Distinguishing threatening from nonthreatening stimuli is essential for survival and stimulus generalization is a hallmark of anxiety disorders. While auditory threat learning produces long-lasting plasticity in primary auditory cortex (Au1), it is not clear whether such Au1 plasticity regulates memory specificity or generalization. We used muscimol infusions in rats to show that discriminatory threat learning requires Au1 activity specifically during memory acquisition and retrieval, but not during consolidation. Memory specificity was similarly disrupted by infusion of PKMz inhibitor peptide (ZIP) during memory storage. Our findings show that Au1 is required at critical memory phases and suggest that Au1 plasticity enables stimulus discrimination.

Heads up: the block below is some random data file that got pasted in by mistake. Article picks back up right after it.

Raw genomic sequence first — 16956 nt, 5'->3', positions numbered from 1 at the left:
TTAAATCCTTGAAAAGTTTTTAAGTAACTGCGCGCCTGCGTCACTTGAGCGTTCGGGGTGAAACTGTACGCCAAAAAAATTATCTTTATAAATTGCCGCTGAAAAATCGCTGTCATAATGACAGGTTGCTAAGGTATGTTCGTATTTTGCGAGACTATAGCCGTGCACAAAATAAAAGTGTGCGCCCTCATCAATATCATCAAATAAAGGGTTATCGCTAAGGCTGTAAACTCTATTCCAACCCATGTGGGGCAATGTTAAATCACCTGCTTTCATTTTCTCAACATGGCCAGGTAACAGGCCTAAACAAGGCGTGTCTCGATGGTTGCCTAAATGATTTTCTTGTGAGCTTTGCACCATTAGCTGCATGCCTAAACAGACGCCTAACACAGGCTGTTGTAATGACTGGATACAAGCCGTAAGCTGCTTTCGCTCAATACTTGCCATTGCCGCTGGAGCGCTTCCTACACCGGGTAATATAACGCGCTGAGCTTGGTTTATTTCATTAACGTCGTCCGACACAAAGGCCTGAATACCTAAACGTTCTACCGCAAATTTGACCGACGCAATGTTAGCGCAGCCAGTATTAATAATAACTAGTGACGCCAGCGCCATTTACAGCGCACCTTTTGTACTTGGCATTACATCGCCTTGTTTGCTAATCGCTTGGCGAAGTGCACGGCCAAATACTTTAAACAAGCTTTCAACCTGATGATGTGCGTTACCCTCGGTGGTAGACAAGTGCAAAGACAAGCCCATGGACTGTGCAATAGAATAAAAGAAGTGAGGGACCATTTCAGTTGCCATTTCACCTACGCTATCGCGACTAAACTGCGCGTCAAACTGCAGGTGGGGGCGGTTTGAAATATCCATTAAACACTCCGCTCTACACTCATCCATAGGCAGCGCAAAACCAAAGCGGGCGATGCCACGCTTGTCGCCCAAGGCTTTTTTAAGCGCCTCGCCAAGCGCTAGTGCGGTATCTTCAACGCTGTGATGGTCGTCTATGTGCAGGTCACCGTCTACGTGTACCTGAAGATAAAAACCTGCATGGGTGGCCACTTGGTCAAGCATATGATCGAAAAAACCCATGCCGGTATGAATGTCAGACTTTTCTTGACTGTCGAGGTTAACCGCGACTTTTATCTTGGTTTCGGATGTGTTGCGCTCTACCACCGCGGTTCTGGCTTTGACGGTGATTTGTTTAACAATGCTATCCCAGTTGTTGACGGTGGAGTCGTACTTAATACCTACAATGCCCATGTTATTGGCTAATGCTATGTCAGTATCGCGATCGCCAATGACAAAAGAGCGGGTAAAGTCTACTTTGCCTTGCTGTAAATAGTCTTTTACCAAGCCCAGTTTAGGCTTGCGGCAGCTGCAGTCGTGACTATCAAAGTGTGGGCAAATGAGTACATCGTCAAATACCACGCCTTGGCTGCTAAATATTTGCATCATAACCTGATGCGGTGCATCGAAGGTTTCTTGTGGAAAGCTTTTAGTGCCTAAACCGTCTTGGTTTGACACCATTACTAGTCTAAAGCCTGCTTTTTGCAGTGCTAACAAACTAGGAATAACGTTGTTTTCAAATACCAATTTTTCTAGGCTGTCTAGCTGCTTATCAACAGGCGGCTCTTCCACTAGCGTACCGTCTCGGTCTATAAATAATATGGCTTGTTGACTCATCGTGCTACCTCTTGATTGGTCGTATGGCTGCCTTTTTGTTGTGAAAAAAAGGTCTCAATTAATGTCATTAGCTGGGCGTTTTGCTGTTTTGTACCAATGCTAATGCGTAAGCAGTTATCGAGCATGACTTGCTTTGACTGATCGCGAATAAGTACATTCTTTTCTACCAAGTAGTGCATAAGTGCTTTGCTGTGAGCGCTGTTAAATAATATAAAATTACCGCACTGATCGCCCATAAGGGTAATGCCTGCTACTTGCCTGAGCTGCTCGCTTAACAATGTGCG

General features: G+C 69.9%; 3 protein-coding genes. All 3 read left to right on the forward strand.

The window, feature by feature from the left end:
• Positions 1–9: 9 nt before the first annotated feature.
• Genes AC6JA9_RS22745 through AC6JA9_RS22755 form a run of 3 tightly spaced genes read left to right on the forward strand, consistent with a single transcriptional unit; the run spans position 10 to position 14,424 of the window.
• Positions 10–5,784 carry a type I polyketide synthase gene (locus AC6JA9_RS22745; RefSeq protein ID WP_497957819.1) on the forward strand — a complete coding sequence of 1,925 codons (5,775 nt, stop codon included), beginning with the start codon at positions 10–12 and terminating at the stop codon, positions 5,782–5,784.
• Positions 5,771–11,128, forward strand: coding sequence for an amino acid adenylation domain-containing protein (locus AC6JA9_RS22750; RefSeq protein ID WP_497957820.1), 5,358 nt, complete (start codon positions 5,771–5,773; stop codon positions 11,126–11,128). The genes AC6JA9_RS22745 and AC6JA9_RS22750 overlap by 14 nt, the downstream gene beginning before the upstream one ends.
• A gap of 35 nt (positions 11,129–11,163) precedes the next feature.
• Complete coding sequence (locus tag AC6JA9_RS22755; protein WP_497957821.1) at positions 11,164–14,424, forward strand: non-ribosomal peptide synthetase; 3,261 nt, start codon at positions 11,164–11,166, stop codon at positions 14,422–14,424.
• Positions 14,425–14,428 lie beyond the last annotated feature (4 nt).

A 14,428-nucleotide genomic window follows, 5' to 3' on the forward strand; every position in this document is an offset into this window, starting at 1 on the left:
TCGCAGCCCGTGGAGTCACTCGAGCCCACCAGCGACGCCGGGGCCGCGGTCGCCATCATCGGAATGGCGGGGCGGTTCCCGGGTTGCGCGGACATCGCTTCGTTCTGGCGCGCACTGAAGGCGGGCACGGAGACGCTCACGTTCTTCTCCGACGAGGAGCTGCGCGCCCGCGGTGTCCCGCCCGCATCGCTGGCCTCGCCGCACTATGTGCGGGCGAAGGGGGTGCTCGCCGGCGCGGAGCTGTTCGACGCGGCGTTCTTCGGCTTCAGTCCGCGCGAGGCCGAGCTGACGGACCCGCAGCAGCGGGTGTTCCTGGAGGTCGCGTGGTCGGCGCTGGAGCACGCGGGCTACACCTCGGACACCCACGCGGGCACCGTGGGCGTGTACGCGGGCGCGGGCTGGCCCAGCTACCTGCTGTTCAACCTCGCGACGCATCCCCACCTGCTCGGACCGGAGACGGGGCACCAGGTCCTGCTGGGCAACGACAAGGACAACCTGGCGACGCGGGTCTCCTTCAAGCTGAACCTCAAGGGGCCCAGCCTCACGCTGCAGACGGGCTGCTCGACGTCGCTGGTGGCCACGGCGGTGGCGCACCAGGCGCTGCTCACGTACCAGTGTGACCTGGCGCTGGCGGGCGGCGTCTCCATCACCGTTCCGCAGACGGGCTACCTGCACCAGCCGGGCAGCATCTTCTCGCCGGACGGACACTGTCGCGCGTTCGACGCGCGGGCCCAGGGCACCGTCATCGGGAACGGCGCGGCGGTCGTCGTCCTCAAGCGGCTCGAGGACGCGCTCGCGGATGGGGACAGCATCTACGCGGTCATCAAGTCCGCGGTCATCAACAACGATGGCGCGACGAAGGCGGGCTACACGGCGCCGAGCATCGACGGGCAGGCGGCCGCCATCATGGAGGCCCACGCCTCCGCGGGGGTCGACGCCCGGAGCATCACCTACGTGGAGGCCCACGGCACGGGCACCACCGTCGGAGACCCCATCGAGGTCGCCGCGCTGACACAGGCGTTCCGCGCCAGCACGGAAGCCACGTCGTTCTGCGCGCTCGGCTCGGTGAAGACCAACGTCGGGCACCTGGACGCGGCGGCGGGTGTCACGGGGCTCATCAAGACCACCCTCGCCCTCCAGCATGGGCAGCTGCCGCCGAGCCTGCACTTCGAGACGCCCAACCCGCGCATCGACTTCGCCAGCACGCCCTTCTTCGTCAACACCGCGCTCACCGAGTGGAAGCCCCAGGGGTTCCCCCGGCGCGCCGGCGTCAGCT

ASJC Scopus subject areas
- Neuropsychology and Physiological Psychology
- Cognitive Neuroscience
- Cellular and Molecular Neuroscience